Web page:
“It was amazing. I wish we could go to another regional because it was so fun to just drive the robot and do all those things” he said.
After this year’s robotics experience Schmidt is clearer than ever he wants to pursue an engineering career.
Faculty advisor Dan Gimon said the team’s behaviour engagement and co-operation was impressive while at the competition. Their ability to work together and communicate despite their age differences was also something he noticed.
Gimon wasn’t sure about the viability of the team for next year and is looking for a mentor.
“I think some fresh mentor blood would be helpful possibly an HHSS alumna who [has] gone into the engineering field” he wrote in an email.
Attendance for meetings due to work athletics family and school affected the six-week robot build period.
The team he adds started with 19 members but finished with eight. He hopes this year’s result will encourage new members to join and plans to visit the “feeder” schools with the robot to entice Grade 8s to join when they are in Grade 9.
The red and white were one of 3000 teams comprising of more than 78000 students around the world that participated in competitions like this globally. The 2016 FIRST Championship will be held at the Edward Jones Dome from April 27 to 30 in St. Louis Missouri.
Jordan Lapierre who is also a player for the junior Red Hawks basketball team said the preparation between games was “a lot more intense” than athletic events because the robot requires regular care and maintenance.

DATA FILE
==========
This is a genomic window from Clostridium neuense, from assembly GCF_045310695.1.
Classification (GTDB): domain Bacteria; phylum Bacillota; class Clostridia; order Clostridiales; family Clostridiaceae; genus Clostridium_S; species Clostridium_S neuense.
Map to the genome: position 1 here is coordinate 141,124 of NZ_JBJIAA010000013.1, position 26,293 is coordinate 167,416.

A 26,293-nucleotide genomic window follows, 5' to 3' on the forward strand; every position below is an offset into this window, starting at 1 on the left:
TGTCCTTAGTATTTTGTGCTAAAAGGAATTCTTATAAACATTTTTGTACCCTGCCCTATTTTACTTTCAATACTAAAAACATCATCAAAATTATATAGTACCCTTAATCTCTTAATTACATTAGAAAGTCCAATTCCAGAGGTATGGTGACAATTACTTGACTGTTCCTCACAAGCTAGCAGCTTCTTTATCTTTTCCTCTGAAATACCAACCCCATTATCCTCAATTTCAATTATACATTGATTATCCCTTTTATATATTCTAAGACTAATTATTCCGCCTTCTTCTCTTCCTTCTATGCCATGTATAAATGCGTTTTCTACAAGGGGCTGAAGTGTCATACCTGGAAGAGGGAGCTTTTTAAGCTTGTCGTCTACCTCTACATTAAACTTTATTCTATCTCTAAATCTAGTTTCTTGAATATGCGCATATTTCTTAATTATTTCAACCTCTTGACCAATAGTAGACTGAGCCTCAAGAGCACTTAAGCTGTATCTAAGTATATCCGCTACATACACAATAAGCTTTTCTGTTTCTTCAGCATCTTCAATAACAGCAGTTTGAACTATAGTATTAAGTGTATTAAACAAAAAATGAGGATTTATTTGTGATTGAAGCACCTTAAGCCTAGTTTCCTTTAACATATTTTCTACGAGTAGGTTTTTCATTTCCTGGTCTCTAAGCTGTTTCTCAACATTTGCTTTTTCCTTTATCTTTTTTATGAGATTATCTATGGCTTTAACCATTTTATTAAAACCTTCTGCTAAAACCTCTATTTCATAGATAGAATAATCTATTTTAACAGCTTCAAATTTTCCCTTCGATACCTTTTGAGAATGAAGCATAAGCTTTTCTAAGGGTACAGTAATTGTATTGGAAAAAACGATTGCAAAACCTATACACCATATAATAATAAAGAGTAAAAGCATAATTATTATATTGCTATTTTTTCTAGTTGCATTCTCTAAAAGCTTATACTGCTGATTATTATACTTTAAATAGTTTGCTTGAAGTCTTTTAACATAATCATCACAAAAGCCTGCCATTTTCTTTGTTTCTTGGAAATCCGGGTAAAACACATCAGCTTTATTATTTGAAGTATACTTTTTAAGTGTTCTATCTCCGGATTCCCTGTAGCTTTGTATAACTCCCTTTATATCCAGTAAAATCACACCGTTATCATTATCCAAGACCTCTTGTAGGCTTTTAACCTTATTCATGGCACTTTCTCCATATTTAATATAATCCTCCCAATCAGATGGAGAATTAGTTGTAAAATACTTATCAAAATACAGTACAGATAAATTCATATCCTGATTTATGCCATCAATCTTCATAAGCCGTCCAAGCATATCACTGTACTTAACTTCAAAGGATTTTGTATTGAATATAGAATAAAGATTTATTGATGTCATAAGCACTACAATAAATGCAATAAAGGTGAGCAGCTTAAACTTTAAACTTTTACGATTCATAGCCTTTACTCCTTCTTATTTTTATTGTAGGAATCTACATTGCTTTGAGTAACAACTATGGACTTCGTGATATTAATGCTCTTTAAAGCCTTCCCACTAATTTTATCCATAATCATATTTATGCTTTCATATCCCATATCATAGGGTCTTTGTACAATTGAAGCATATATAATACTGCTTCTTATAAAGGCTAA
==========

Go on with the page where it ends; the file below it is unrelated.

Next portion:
Schmidt who is a provincial bronze medallist in badminton said this event rivalled any sporting event particularly with the boisterous crowds and video cameras.
Grade 10 Brandon Verstege a first-year member and junior Red Hawks basketball player compared it to the big leagues of sports with the hundreds watching and cheering.
He said his experience was far better than he had anticipated.
“A lot of the work at school was what I thought it would be: just working on the robot getting stuff put together formulating ideas but at the competition it was just amazing” he said. “It was a lot better than I thought it would be. Just going against the other teams was a really great experience.”
He didn’t expect the collegial and friendly atmosphere among all the teams.
“It was really informal and I really got to know some great people” he said. “They were helping out a lot. The other teams weren’t afraid to provide parts. We’d go up to the front and they would put out an announcement for a part every once in a while. The other teams would be right there.”
For any students uncertain about joining Verstege cannot recommend joining enough.
“Don’t be afraid to walk into robotics club one day” he said. “Pop in and see if room 14 is open and hang out for a day or two and see how it’s like.”
Note: The team’s largest sponsor was the Trillium Lakelands District School Board followed by the Rotary Club of Haliburton CUPE Local 997 Thomas Contracting Haliburton Home Hardware and other local sponsors.